There are several possible explanations for initial weight loss stall – or even a temporary nudge upward on the bath scale.   If your vegan diet measures up the scrutiny of higher quality, then more often than not any stall or gain will be resolved with time and persistence with your new healthy diet. At the same time, to set your mind at ease, let’s take a look some possible causes for what might be causing the problem. I know how important this is because, as I will explain, that is precisely what happened to me.

The scale might not be telling the full story.

The scale may – or may not – be telling the full story.  It doesn’t differentiate between water, fat, or muscle weight, unless you have a scale that is designed to do so. Before letting disappointment derail your healthy plans, let’s take a closer look at what might be causing disappointing numbers on the bath scale.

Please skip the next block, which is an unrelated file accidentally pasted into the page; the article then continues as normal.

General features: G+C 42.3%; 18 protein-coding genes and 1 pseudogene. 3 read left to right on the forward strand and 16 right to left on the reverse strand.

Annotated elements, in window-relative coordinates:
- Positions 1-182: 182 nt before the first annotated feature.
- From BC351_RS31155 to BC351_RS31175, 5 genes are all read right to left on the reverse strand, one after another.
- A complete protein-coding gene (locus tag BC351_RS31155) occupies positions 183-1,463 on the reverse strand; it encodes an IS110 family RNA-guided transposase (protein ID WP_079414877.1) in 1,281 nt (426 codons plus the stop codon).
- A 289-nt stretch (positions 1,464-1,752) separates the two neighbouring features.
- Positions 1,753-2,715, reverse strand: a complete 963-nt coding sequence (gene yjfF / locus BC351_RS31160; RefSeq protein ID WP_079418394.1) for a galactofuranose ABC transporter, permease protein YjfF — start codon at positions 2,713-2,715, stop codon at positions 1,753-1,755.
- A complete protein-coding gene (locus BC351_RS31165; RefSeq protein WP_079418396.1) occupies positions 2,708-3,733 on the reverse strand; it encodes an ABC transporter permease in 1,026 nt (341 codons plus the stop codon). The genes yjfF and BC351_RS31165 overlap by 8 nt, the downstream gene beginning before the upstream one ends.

Increased fiber content means more hydration (water) in your digestive tract. A distinct advantage of a whole foods plant-based diet is that it is healthfully rich in dietary fiber, quite likely much higher in fiber content than your diet may have been previously. The average American eats barely 10 grams of fiber a day. When you incorporate more plant foods in your diet, that daily fiber tally can jump substantially, often to 40 to 60 grams – a distinct benefit.

This means that you have more fibrous content in your system – and fiber holds water in the digestive tract. More fiber-bound water content in the digestive system is actually a good thing, and we’ll talk about that more in a minute. Yet it may translate to increased poundage according to the scale – the last thing you may have wanted – but that doesn’t mean it’s poundage of body fat.